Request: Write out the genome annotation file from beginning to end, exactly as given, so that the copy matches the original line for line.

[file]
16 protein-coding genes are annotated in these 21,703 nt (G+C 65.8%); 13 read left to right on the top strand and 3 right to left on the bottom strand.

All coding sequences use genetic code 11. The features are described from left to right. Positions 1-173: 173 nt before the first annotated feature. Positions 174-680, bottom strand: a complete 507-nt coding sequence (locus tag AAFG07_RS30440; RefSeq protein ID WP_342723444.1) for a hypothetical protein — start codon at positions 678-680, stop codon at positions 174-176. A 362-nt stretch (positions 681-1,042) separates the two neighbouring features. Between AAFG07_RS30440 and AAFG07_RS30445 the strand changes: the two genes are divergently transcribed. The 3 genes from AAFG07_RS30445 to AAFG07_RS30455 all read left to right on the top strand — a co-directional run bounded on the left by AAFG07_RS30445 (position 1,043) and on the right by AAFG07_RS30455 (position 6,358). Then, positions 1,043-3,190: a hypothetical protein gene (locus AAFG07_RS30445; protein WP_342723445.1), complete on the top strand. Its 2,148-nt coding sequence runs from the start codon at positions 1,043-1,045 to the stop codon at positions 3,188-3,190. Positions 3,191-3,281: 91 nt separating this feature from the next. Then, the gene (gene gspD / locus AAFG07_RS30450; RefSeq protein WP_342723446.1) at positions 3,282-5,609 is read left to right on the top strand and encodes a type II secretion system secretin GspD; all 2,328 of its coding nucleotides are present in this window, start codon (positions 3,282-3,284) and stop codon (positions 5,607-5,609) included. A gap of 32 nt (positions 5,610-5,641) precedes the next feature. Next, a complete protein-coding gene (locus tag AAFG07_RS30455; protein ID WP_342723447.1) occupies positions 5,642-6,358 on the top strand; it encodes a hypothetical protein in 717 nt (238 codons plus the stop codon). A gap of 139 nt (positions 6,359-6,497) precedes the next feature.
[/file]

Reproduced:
16 protein-coding genes are annotated in these 21,703 nt (G+C 65.8%); 13 read left to right on the top strand and 3 right to left on the bottom strand.

All coding sequences use genetic code 11. The features are described from left to right. Positions 1-173: 173 nt before the first annotated feature. Positions 174-680, bottom strand: a complete 507-nt coding sequence (locus tag AAFG07_RS30440; RefSeq protein ID WP_342723444.1) for a hypothetical protein — start codon at positions 678-680, stop codon at positions 174-176. A 362-nt stretch (positions 681-1,042) separates the two neighbouring features. Between AAFG07_RS30440 and AAFG07_RS30445 the strand changes: the two genes are divergently transcribed. The 3 genes from AAFG07_RS30445 to AAFG07_RS30455 all read left to right on the top strand — a co-directional run bounded on the left by AAFG07_RS30445 (position 1,043) and on the right by AAFG07_RS30455 (position 6,358). Then, positions 1,043-3,190: a hypothetical protein gene (locus AAFG07_RS30445; protein WP_342723445.1), complete on the top strand. Its 2,148-nt coding sequence runs from the start codon at positions 1,043-1,045 to the stop codon at positions 3,188-3,190. Positions 3,191-3,281: 91 nt separating this feature from the next. Then, the gene (gene gspD / locus AAFG07_RS30450; RefSeq protein WP_342723446.1) at positions 3,282-5,609 is read left to right on the top strand and encodes a type II secretion system secretin GspD; all 2,328 of its coding nucleotides are present in this window, start codon (positions 3,282-3,284) and stop codon (positions 5,607-5,609) included. A gap of 32 nt (positions 5,610-5,641) precedes the next feature. Next, a complete protein-coding gene (locus tag AAFG07_RS30455; protein ID WP_342723447.1) occupies positions 5,642-6,358 on the top strand; it encodes a hypothetical protein in 717 nt (238 codons plus the stop codon). A gap of 139 nt (positions 6,359-6,497) precedes the next feature.